*845 While perhaps unnecessary to do so, we note the reference in the statute to the filing of an indictment includes also cases prosecuted on county attorney's information. Code section 769.13; State v. Nelson, Iowa, 222 N.W.2d 445, 447 and citations.

In a number of cases we have held the term "held to answer" in section 795.1 means held to answer by a magistrate after a preliminary examination or waiver of same under section 761.1 and 761.18. State v. Proulx, Iowa, 252 N.W.2d 426, 429; State v. Montgomery, Iowa, 232 N.W.2d 525, 526, 527; State v. Emery, Iowa, 230 N.W.2d 521, 523; State v. Hines, Iowa, 225 N.W.2d 156, 157; State v. Thomas, Iowa, 222 N.W.2d 488, 491; State v. Lee, Iowa, 222 N.W.2d 471, 473; State v. Sowle, Iowa, 218 N.W.2d 573, 574; State v. Morningstar, Iowa, 207 N.W.2d 772, 775; State v. Mays, Iowa, 204 N.W.2d 862, 866 and citations. Under this definition, as applied to the record before us, defendant was never "held to answer" within the meaning of section 795.1.

The magistrate's docket sheet for the original charge and the only record of the critical proceeding summarily provides as follows: "7/6/76. Bond set at $25,000. Court appoints Lennis Holm as counsel."

After the bond review hearing in the district court, attorney Holm became aware of a conflict of interest and therefore withdrew on July 13, 1976. His application for allowance of attorney fees made no reference to any appearance, preliminary hearing or waiver before the magistrate.

Following Holm's withdrawal present counsel, Richard O. McConville, became defendant's counsel. In the motion to dismiss he alleged and subsequently assured the court the magistrate's docket showed defendant was held to answer on July 6, 1976. Therefore the trial court's overruling of defendant's motion to dismiss was based on a finding of good cause.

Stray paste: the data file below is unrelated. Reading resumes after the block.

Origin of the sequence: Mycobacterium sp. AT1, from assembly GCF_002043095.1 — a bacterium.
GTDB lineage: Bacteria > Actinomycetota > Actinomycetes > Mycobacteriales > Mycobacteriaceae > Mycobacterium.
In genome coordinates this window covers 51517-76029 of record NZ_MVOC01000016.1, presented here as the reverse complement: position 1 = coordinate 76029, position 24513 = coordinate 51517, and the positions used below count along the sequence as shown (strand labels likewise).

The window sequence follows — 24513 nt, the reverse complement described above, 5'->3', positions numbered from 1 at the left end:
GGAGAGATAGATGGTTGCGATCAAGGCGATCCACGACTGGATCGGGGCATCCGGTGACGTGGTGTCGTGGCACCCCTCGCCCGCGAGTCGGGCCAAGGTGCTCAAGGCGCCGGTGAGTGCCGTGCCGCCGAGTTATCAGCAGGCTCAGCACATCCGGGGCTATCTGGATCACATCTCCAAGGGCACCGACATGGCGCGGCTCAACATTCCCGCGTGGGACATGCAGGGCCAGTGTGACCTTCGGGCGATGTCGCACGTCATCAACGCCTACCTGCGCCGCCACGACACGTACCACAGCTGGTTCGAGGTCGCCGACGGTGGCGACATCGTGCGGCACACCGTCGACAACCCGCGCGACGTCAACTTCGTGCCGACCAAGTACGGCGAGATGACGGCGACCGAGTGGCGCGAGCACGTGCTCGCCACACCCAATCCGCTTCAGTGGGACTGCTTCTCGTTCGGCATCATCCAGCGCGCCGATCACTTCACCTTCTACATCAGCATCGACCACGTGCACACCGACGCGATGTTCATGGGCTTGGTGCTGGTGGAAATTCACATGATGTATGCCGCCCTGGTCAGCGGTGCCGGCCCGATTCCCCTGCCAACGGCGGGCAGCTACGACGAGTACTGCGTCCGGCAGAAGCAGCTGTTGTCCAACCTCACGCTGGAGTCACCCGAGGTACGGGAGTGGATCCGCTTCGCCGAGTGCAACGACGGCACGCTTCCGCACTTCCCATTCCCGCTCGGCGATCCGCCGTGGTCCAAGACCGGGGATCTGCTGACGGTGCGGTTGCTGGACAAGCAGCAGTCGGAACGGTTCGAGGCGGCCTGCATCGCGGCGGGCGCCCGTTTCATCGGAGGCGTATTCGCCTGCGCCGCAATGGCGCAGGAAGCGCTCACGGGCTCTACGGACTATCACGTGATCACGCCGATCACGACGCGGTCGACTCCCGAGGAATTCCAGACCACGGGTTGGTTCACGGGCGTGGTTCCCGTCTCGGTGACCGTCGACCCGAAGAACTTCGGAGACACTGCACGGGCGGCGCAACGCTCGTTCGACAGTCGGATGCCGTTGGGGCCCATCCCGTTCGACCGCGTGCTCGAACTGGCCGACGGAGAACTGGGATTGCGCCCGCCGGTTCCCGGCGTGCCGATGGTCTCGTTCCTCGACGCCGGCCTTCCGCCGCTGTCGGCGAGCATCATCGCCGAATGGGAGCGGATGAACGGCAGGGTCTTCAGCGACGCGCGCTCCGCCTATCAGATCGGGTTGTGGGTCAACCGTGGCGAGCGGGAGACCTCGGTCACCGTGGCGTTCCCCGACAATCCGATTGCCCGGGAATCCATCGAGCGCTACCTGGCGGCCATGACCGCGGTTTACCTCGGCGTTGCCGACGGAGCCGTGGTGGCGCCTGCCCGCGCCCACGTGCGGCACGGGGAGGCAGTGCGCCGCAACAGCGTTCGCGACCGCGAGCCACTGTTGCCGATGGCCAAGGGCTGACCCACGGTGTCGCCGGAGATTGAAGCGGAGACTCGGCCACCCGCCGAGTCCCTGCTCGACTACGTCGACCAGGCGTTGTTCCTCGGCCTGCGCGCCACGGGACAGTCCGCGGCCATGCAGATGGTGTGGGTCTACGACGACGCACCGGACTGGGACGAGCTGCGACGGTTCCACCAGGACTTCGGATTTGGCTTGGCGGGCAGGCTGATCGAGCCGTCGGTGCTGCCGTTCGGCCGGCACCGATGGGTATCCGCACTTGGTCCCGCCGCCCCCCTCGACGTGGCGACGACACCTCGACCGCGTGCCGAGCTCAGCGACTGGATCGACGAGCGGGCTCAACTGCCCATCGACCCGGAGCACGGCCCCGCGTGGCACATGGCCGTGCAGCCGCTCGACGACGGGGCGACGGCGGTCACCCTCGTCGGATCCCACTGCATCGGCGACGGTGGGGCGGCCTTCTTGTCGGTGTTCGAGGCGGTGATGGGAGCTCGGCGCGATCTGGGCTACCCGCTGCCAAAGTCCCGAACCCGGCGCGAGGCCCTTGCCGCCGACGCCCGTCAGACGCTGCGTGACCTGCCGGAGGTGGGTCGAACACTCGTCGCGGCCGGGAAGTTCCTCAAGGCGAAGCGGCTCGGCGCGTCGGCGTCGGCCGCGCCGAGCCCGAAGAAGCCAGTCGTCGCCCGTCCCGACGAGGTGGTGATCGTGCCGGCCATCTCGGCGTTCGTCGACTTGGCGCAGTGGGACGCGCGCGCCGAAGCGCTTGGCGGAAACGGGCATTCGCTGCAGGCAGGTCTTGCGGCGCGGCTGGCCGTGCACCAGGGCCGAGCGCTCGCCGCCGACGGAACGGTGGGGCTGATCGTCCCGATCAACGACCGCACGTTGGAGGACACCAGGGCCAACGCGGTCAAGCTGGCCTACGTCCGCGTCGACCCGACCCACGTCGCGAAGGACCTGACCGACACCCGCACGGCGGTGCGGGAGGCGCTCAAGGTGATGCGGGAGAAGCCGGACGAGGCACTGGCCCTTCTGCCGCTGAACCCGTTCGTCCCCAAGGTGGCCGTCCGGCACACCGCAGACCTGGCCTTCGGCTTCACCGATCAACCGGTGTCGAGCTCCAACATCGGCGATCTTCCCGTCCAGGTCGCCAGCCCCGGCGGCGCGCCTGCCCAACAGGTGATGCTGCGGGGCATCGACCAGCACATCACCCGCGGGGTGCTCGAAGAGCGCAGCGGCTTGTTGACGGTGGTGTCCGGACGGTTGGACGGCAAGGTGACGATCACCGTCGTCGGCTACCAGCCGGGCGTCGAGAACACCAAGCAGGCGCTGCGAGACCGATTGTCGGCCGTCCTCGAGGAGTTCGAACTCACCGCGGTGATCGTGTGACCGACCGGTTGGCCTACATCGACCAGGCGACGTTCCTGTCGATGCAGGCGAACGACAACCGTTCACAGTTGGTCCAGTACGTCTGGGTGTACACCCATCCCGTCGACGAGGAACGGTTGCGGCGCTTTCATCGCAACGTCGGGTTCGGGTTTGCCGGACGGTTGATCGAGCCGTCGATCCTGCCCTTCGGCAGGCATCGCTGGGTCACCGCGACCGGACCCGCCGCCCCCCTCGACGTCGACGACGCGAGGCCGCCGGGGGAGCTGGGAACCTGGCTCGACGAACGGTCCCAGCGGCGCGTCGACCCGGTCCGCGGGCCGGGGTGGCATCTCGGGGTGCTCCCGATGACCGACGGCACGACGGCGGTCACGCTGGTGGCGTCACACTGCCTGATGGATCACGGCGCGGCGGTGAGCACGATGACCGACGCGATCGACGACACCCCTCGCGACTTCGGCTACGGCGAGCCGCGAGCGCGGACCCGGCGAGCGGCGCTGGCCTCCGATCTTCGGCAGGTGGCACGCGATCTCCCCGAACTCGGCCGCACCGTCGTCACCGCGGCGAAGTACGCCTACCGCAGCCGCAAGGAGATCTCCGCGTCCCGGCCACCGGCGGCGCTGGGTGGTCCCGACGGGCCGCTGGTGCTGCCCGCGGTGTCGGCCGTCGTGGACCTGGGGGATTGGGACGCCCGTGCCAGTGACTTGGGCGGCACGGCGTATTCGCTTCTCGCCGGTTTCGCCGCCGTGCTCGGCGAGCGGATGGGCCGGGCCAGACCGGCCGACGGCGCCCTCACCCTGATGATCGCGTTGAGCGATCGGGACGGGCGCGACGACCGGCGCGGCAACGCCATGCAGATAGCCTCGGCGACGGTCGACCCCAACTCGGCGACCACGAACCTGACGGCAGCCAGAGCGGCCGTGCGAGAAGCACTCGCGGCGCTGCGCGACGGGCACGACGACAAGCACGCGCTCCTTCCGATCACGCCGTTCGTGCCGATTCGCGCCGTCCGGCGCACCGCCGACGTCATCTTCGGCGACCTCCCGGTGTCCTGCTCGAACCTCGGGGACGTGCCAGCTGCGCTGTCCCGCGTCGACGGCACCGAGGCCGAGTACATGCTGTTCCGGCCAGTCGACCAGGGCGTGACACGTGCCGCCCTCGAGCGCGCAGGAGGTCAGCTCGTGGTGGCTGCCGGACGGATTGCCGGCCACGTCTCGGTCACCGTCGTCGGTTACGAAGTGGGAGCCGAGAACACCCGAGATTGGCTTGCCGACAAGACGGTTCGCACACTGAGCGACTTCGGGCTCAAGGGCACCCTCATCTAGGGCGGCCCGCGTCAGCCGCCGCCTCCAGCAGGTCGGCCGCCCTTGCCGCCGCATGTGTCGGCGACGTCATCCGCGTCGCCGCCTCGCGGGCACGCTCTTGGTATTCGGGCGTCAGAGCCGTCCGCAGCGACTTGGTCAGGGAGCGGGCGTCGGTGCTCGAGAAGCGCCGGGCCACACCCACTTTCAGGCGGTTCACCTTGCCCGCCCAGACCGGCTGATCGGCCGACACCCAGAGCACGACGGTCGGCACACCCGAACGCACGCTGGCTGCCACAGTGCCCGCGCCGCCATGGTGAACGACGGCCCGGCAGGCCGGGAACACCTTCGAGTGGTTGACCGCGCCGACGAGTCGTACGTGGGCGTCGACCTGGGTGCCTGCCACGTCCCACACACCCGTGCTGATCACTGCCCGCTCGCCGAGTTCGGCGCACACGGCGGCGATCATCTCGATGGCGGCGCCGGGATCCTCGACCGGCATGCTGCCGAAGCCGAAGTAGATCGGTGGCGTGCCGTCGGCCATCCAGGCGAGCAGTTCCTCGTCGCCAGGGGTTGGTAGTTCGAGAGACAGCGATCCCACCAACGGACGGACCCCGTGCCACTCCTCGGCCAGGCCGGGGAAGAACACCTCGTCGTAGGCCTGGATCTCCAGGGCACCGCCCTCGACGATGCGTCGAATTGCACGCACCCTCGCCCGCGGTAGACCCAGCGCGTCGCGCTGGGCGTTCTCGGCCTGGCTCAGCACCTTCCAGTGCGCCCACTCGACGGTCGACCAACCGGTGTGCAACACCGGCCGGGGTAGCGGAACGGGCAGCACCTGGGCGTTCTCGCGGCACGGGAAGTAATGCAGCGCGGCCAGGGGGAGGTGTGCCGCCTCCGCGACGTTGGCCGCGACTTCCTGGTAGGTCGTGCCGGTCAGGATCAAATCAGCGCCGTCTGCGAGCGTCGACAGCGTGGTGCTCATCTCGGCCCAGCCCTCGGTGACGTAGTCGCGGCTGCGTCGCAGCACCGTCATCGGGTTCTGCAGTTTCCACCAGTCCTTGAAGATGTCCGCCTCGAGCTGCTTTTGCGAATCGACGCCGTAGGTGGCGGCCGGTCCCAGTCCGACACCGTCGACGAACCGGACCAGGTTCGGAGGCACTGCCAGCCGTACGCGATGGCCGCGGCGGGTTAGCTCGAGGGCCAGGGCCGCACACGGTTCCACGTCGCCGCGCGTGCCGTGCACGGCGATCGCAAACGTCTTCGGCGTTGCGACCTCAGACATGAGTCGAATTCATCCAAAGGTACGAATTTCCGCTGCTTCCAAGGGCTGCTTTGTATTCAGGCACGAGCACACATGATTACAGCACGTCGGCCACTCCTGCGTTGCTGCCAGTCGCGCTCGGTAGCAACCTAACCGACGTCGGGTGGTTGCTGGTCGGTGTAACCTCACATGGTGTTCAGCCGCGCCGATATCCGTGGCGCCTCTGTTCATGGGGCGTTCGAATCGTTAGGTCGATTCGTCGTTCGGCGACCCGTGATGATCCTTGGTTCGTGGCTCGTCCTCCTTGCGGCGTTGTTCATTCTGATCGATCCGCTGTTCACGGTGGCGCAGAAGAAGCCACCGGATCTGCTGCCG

Although clearly made in good faith, counsel's representation defendant had been held to answer was erroneous. Defense counsel does not otherwise argue in this court. We have examined every part of the full record and find the only entry made by the magistrate is that which we have set out above.

Why a preliminary examination was never held or waiver shown simply is not revealed by the record. However, because defendant was never "held to answer," the 30-day speedy requirement was never triggered. The court's ruling, although made on another ground due to counsel's erroneous assumption, is correct and will not be disturbed on appeal. Hawkins/Korshoj v. State Bd. of Regents, Iowa, 255 N.W.2d 124, 127; Iowa Dept. of Rev. v. Iowa Merit Employ. Com'n., Iowa, 243 N.W.2d 610, 616; State v. Price, Iowa, 237 N.W.2d 813, 817.

The trial court correctly overruled the motion to dismiss based on section 795.1 grounds.

II. Defendant next contends trial court erred by overruling his motion to dismiss because of violation of his Fifth and Sixth Amendment rights under the United States Constitution to be free from pre-indictment delay and thereafter to be speedily tried.

Without reaching the State's contention this issue was not properly raised in the trial court, we hold the short delay between the alleged offense and filing of valid charge was not sufficient to deprive defendant of his due process right to be free from pre-accusatorial delay. See United States v. Lovasco, 431 U.S. 783, 97 S. Ct. 2044, 52 L. Ed. 2d 752; United States v. Marion, 404 U.S. 307, 92 S. Ct. 455, 30 L. Ed. 2d 468; State v. Burrell, Iowa, 255 N.W.2d 119.

Similarly defendant cannot successfully contend the hiatus between arrest and filing of valid charges rose to the level of unconstitutional delay and denial of his Sixth Amendment speedy trial rights. Barker v. Wingo, 407 U.S. 514, 92 S. Ct. 2182, 33 L. Ed. 2d 101; State v. Morningstar, supra, 207 N.W.2d at 775.

We hold trial court correctly overruled the motion to dismiss.